New markets can include a number of different things. It can mean new geographical markets, states, regions or countries that you’re not currently advertising or selling in. This is the most obvious interpretation of new markets, and the one most people will think of first.

But it can mean new audience segments which your messaging is not already aimed at. For example, a company offering an online high school diploma might advertise to parents of school age children in order to get them to sign up their kids. To reach a new market, they might then advertise to adults who lack a high school diploma or its equivalent.

The advantage of the new markets strategy is that you are able to leverage a strong, proven product. Your existing business model works, and you have satisfied customers who will vouch for you. But the test is whether or not your marketing team can find the right strategy in the new markets, because it likely won’t be the same strategy that you’re using today.

Develop New Products

The appeal of option #2 is that you know your customers better than anyone else does. You know what needs they have because you are already filling at least one of them. And so you know what other solutions they are looking for.

With a new products strategy, you can do one of three things. First, you can create ancillary products that you can upsell and cross sell to your existing customers. The best example of this is Amazon’s “Customer who bought this, also bought this” feature.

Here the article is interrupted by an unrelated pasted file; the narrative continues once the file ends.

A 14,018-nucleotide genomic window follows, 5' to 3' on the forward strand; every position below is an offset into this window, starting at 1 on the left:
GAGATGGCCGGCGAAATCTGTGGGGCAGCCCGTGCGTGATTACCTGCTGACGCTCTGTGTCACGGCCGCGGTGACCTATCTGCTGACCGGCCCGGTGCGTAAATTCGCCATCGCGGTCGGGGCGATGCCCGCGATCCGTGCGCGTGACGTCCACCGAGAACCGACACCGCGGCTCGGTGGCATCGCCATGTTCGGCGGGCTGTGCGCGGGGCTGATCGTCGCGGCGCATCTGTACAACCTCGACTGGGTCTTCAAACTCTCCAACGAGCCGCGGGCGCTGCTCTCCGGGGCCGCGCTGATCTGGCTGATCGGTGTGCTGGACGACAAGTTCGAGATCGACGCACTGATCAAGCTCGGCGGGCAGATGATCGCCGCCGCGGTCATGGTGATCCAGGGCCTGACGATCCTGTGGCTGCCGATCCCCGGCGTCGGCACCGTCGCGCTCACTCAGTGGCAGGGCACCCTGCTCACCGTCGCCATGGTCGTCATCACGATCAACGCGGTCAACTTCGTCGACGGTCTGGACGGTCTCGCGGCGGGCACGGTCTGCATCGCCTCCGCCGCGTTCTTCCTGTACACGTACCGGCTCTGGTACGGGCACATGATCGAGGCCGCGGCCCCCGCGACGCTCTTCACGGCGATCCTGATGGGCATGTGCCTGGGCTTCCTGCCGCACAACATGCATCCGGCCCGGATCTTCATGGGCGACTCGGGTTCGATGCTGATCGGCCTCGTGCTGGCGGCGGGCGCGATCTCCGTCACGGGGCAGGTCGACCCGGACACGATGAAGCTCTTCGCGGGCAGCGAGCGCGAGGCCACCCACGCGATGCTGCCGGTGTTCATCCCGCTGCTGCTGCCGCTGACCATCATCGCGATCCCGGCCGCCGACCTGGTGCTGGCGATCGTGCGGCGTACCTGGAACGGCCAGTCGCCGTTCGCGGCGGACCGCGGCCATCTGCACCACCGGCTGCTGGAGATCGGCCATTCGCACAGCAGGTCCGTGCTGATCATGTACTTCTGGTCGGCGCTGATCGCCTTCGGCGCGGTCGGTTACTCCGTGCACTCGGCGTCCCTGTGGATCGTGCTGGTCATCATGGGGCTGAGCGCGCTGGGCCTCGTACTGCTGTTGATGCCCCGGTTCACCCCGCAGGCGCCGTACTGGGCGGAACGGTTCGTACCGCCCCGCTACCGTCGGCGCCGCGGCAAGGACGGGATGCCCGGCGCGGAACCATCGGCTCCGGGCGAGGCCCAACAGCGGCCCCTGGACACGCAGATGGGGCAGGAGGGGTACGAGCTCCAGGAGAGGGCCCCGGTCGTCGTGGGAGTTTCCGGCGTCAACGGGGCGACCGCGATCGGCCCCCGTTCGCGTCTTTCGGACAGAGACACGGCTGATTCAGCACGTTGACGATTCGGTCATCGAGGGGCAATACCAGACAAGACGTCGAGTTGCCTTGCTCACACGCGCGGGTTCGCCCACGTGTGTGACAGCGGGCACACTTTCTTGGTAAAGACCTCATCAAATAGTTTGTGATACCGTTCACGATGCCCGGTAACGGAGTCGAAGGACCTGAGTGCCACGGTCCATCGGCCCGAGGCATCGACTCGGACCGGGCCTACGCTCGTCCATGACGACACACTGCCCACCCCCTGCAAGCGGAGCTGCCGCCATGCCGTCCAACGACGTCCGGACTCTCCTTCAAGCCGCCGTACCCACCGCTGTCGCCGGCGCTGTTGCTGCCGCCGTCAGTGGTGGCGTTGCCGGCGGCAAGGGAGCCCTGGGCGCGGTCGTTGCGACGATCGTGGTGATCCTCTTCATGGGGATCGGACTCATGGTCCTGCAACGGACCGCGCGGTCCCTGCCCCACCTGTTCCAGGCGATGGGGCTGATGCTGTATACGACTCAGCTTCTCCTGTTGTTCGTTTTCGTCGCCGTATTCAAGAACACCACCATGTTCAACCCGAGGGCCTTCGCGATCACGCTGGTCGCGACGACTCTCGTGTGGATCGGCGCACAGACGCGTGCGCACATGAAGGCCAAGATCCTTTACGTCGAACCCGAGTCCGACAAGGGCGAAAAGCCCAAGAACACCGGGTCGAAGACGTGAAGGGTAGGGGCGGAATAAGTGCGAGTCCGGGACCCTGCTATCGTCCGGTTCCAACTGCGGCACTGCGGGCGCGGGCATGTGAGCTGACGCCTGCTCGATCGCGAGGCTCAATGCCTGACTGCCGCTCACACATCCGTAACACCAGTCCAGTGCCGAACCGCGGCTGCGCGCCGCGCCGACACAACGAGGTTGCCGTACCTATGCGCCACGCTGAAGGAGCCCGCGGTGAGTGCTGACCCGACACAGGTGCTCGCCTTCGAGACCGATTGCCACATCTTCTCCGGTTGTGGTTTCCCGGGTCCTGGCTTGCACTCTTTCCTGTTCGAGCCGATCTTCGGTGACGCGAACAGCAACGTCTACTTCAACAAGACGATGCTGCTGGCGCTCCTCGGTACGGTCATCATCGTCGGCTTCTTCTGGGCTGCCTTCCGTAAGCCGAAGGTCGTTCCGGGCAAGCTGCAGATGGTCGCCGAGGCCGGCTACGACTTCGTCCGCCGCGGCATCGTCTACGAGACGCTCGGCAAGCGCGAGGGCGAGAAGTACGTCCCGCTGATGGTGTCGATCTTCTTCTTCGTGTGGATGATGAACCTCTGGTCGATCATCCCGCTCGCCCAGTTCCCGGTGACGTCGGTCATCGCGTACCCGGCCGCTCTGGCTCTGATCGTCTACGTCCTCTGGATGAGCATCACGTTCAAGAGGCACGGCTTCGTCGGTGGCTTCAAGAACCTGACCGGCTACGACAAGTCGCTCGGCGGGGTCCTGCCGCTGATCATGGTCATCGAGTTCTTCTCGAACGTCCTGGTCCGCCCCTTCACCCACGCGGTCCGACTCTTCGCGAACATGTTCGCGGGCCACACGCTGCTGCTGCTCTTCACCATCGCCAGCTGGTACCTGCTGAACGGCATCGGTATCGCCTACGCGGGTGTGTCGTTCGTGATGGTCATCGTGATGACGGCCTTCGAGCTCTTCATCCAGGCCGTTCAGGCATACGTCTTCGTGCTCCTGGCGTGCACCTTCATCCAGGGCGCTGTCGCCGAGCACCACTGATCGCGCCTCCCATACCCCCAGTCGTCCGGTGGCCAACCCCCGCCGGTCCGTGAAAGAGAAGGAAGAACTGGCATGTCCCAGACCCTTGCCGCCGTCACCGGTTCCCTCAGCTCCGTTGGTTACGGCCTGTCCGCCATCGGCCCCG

Second, you can create different versions of your existing product. Perhaps you want a slimmed-down, lower cost model that appeals to a more price-conscious consumer or a feature-rich, high end model to appeal to a luxury consumer.

Finally, you can create a new product that leverages your company’s knowledge in an entirely new direction. This is the riskiness, and has elements of the new markets strategy as well since you are targeting a new audience.

Which is right for you?

That’s a decision I cannot make for you. You need to fully understand your industry and your customer base. Do the research to find out if there are, in fact, other markets out there for you to tap or other problems you can solve. And if you can test your way into one or both options above at a low initial cost, you can prove to yourself which option is best.

Use Your Products

Yesterday, I challenged marketers to use their company’s website. Today, we move on to the products.

In writing this I’m reminded of an old commercial for Hair Club for Men. “Not only am I the president, I’m also a client.”

Why does that matter? Because it shows potential customers that the person pitching the product truly believes in it.

Often, we end up marketing products we don’t ever use. And while using the product is not a requirement, it certainly makes marketing them easier.

And so I challenge all marketers to become customers of their own company. Purchase the product (hopefully your company will reimburse you) so you can experience the whole process, from sale to delivery to use.

Along the way, you’re likely to take note of a few things you can change to improve the overall user experience. Maybe it’s the packaging or shipping method. Maybe it’s a missing feature or something that negatively effects the usability of the product.

Only when you experience your product in the same way that a customer does can you truly find the right messaging. Because you’ll be talking to them the way you’d like to be talked to if you were in their shoes.